The Optimist Cave, located south of Ternopil, is the longest cave in Ukraine with 262 kilometers. The gypsum cave can be visited on guided tours, where trained guides will not let you walk for 262 kilometers, of course. Instead, you get to see a section of the cave, learn all about its formation and also about the current animal inhabitants. Around the Optimist Cave, there are many other caves that can be explored on visits. In the so-called Priest’s Cave, or also called the Lake Cave, several Jewish families hid during the Holocaust and thus survived the Shoah.
Chortkiv was not only an important town during the Polish rule over the region. An important front between the Russian and Austro-Hungarian armies passed through here during the First World War. Tens of thousands of soldiers, including Germans, died in battles in the vicinity. The city itself was not completely spared. Nevertheless, you can still admire the St. Stanislaus Church, which is one of the most beautiful in the region. Several wooden churches from the 16th and 17th centuries and the local fortress bear witness to the town’s former importance. In addition, two synagogues have been preserved to this day, as a third of the population here was also Jewish until the Holocaust.
Sights in Volhynia
Volhynia is one of the most famous regions of Ukraine and also an ancient cultural landscape where Ukrainians and Poles, Russians and Germans, Jews and even Lithuanians settled for centuries. Today the region is mainly divided into the oblasts of Volhynia with the oblast capital Lutsk and the oblast of Rivne with the capital of the same name. Even if Rivne as the oblast capital is rather avoided by many, the city has some charm. The nightlife with some bars is quite lively. If you use Rivne as a base, you can choose from several places in the area for a day trip.
Located only a few kilometers from the border of the Russian Tsarist Empire with Austria-Hungary, the Russians built this huge fortress complex at the end of the 19th century. On a guided tour, you can still get an idea of how the once more than 300 soldiers and their families lived here. The seemingly endless corridors with meter-thick concrete walls give the impression that this fortress was built for eternity. However, the huge investment costs in the end did not pay off and did not affect the outcome of the First World War.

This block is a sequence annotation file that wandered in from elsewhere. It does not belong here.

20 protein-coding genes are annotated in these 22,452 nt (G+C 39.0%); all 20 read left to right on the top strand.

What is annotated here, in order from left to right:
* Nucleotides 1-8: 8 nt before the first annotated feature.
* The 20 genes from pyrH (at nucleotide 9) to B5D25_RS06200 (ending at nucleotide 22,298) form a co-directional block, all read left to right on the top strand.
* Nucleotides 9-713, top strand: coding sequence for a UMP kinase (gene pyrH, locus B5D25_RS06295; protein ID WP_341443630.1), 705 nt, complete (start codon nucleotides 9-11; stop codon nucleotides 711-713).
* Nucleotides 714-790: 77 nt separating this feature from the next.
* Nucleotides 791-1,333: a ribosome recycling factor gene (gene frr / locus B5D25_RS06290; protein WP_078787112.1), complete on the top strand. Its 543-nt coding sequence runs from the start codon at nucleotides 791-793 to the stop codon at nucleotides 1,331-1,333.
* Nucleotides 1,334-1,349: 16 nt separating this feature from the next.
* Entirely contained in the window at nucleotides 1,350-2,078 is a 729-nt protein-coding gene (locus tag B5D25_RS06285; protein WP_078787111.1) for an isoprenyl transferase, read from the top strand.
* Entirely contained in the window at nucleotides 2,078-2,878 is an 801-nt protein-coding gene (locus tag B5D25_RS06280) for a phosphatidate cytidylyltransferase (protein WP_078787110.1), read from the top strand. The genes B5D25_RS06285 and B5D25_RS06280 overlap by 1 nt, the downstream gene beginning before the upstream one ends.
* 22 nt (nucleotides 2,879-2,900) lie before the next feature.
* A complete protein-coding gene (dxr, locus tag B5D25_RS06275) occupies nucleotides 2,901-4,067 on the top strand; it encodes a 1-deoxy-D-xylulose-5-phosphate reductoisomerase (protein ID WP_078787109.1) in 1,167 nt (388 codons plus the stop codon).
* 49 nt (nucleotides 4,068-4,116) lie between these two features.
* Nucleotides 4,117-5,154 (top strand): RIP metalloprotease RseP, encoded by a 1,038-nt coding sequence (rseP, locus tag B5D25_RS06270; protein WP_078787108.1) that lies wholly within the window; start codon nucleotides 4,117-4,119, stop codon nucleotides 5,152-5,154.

Tunnel of Love
The Tunnel of Love (see cover picture) is really one of the special sights of Western Ukraine. Because it is actually not a tunnel but a railroad line cut into the undergrowth of a swamp, which is kept free of brushwood to this day and thus looks like a tunnel through the thicket. The motif has been sold as a photo wallpaper by a few photographers in Asia, among other places, and has become particularly popular there. Today, tourists from Japan, China or Thailand come to this remote region of Rivne Oblast specifically for the Tunnel of Love. We think it is indeed a great photo location. But be careful: trains actually still run here!
Lutsk was already a town when it belonged to the then Grand Duchy of Lithuania in the 14th century. Therefore, the mighty castle in the town bears the name of the Lithuanian governor of that time, Liubartas. Later even Grand Prince Vytautas had a residence in the town. Besides the magnificent castle, the small old town and the synagogue are also worth a visit. A more modern masterpiece is the house of architect Mykola Holovan, which is one of the curious Western Ukraine sights.
Shatsky Lakes and Shatsky National Park
Shatsky Lakes are one of the largest lake areas in Ukraine and a biotope with incredible biodiversity. In the 24 lakes of the area you can not only swim and canoe. There are guided hiking and biking tours through the national park, where you can learn more about the species of birds and wild animals living here. In the evening, you can barbecue shashlik in one of the guesthouses by the lake and enjoy the sunsets over the lakes.